For world history, my son already knows a huge amount about the major wars of the last few centuries.  When we get to those time periods, we'll touch on these events, but we won't study them in depth because my son already knows more about them than our curriculum actually covers! Again, that is weeks cut off of the curriculum.  This is an area that fits my son's wanted to learn.  Because he wanted to learn about war and military history, he's covered a huge portion of world history on his own with no curriculum, and no formal teaching/learning. Your children will do the same with their own individual passions.

Don't worry about finishing an entire curriculum.  Your child will be perfectly fine, even if you don't finish all of the material.  They might even be better off if they are learning in a relaxed environment rather than an environment in which there is a stress over following the plan completely.  After all, what is important isn't the calendar and making sure lessons #1 through #32 are all completed.  What is important is that your child is LEARNING.  If you do 15 lessons, and your child has learned a substantial amount, isn't that better than doing all 32 lessons and having your child only remember the barest of details?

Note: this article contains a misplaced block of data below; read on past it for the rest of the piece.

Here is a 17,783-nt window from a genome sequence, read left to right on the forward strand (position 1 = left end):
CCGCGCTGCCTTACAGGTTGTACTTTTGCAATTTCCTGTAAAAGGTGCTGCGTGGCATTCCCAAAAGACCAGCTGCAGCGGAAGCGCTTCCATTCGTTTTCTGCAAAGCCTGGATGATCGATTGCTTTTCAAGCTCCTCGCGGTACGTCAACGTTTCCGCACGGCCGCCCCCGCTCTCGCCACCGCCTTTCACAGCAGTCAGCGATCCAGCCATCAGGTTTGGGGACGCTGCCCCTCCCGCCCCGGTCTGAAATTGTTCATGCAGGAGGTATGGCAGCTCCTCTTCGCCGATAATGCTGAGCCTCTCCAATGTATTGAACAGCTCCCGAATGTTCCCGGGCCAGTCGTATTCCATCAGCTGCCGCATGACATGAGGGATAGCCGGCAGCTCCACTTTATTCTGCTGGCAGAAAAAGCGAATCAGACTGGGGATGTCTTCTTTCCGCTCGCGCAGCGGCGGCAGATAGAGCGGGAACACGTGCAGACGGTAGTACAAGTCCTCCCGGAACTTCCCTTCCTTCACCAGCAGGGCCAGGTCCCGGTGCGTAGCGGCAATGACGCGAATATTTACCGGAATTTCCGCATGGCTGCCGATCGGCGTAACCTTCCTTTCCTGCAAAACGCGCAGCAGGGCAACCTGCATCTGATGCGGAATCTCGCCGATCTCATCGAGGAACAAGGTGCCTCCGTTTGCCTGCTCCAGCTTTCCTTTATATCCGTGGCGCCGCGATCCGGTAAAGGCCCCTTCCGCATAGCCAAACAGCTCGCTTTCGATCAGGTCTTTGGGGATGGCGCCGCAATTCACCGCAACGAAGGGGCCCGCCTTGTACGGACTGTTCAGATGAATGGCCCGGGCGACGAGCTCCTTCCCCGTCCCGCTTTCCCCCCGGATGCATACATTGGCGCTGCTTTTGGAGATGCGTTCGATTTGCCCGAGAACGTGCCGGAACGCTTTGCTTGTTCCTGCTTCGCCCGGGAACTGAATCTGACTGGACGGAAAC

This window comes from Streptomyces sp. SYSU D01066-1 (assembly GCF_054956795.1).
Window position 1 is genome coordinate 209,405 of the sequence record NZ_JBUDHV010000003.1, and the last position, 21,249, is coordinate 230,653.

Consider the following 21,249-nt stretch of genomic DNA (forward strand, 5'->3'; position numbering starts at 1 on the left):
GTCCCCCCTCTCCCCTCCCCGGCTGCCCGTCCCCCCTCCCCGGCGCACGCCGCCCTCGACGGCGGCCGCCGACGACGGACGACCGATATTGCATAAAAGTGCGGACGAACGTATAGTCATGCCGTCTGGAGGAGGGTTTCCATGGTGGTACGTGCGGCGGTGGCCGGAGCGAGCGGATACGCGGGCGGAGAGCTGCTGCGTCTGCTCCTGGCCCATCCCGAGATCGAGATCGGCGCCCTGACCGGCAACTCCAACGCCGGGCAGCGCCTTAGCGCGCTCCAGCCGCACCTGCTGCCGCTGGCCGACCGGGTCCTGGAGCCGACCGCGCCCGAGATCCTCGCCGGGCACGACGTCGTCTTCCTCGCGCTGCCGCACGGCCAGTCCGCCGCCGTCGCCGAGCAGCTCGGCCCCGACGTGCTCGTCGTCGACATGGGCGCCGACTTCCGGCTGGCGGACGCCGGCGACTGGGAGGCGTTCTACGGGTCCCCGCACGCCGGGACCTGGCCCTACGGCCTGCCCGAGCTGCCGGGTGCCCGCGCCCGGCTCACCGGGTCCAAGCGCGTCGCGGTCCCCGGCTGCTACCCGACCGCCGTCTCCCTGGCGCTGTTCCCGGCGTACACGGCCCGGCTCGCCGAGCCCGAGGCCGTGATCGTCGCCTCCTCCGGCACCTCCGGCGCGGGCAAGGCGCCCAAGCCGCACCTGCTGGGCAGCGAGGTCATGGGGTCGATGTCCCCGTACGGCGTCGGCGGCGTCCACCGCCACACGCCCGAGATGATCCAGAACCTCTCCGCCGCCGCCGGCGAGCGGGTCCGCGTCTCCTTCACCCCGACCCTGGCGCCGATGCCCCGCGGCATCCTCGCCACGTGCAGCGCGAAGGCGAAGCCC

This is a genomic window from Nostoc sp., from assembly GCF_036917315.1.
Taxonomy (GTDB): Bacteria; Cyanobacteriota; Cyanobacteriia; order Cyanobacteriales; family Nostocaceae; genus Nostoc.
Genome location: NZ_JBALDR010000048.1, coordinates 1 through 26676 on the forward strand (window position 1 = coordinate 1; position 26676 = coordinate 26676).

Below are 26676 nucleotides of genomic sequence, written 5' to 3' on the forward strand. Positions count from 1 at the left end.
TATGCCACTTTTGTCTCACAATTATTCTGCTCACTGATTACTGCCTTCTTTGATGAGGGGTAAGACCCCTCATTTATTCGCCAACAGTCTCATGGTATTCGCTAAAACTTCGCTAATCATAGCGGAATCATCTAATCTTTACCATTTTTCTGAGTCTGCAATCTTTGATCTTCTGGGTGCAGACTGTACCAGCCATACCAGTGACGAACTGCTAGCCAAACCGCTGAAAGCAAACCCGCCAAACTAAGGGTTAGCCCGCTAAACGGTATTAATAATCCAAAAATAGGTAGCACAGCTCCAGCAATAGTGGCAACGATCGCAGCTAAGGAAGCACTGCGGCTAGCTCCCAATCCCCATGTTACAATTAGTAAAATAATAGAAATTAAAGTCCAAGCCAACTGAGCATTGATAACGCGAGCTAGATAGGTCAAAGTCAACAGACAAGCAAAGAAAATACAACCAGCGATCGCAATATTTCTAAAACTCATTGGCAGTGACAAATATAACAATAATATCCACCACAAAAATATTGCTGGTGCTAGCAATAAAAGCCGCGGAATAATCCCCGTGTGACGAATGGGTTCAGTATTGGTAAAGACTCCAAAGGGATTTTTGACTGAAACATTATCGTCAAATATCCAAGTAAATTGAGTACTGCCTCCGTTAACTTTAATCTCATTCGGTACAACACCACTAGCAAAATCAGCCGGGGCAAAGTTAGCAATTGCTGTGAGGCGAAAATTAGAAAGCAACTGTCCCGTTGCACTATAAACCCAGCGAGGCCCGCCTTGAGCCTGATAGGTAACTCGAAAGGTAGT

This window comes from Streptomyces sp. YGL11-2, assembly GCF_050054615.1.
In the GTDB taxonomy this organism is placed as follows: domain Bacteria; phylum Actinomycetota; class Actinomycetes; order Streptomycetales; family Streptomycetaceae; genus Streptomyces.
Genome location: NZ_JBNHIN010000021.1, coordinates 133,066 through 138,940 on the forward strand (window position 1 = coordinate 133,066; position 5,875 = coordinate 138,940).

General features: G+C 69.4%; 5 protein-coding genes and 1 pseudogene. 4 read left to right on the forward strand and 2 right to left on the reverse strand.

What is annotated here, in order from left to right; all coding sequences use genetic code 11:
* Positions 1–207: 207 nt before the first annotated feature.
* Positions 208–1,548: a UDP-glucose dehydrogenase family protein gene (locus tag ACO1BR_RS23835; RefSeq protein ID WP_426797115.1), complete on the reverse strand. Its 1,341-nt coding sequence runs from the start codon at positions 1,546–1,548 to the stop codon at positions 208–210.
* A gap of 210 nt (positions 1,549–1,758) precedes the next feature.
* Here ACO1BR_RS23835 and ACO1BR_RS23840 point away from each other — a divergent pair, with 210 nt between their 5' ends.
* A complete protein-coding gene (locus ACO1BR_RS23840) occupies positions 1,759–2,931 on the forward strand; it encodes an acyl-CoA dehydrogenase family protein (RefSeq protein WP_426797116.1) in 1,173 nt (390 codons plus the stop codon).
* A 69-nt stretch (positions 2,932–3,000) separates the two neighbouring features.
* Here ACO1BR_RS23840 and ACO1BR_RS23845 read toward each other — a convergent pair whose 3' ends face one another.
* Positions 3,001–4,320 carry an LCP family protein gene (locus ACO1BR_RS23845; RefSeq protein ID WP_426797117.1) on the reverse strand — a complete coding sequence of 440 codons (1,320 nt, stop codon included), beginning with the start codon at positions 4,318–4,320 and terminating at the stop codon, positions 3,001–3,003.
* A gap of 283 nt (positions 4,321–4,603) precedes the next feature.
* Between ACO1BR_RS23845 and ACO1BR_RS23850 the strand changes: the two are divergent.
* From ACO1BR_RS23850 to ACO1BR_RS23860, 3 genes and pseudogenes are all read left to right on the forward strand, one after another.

Focus on the LEARNING, not the calendar and curriculum plan.

This post is linked up at:

A Little R & R

Updated:  Thank you so much for the fantastic comments!  And, so many within just a few hours of posting this!


  1. I agree -- it's all about the learning and not about finishing all the lessons!! :)

  2. Oh, I have a hard, hard time not finishing all our curriculum! Seriously! LOL What I do is see how many lessons or pages there are in a workbook or text and figure out how many need to be completed each day for 150 days, giving us 25 more days for field trips (to meet our 175 school days). But I will admit that we didn't complete several books last year including Math. I'm not totally lost then, huh? LOL